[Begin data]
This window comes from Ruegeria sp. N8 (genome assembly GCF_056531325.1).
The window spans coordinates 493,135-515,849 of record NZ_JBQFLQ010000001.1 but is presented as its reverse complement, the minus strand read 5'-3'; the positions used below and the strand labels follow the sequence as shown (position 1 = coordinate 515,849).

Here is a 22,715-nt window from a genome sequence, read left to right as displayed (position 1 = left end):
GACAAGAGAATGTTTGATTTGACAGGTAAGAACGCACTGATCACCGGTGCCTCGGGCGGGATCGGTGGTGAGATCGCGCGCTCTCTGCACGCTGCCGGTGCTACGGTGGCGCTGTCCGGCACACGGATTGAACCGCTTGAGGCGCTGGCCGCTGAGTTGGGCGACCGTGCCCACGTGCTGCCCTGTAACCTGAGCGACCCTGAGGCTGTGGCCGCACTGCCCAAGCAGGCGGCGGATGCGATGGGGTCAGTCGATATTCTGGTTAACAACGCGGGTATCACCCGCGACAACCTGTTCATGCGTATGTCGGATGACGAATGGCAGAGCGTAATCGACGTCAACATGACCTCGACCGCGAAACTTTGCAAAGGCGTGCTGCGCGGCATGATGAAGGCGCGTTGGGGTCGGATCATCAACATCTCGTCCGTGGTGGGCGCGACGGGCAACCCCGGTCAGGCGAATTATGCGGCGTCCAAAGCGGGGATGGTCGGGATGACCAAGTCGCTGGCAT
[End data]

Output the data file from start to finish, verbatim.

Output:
This window comes from Ruegeria sp. N8 (genome assembly GCF_056531325.1).
The window spans coordinates 493,135-515,849 of record NZ_JBQFLQ010000001.1 but is presented as its reverse complement, the minus strand read 5'-3'; the positions used below and the strand labels follow the sequence as shown (position 1 = coordinate 515,849).

Here is a 22,715-nt window from a genome sequence, read left to right as displayed (position 1 = left end):
GACAAGAGAATGTTTGATTTGACAGGTAAGAACGCACTGATCACCGGTGCCTCGGGCGGGATCGGTGGTGAGATCGCGCGCTCTCTGCACGCTGCCGGTGCTACGGTGGCGCTGTCCGGCACACGGATTGAACCGCTTGAGGCGCTGGCCGCTGAGTTGGGCGACCGTGCCCACGTGCTGCCCTGTAACCTGAGCGACCCTGAGGCTGTGGCCGCACTGCCCAAGCAGGCGGCGGATGCGATGGGGTCAGTCGATATTCTGGTTAACAACGCGGGTATCACCCGCGACAACCTGTTCATGCGTATGTCGGATGACGAATGGCAGAGCGTAATCGACGTCAACATGACCTCGACCGCGAAACTTTGCAAAGGCGTGCTGCGCGGCATGATGAAGGCGCGTTGGGGTCGGATCATCAACATCTCGTCCGTGGTGGGCGCGACGGGCAACCCCGGTCAGGCGAATTATGCGGCGTCCAAAGCGGGGATGGTCGGGATGACCAAGTCGCTGGCAT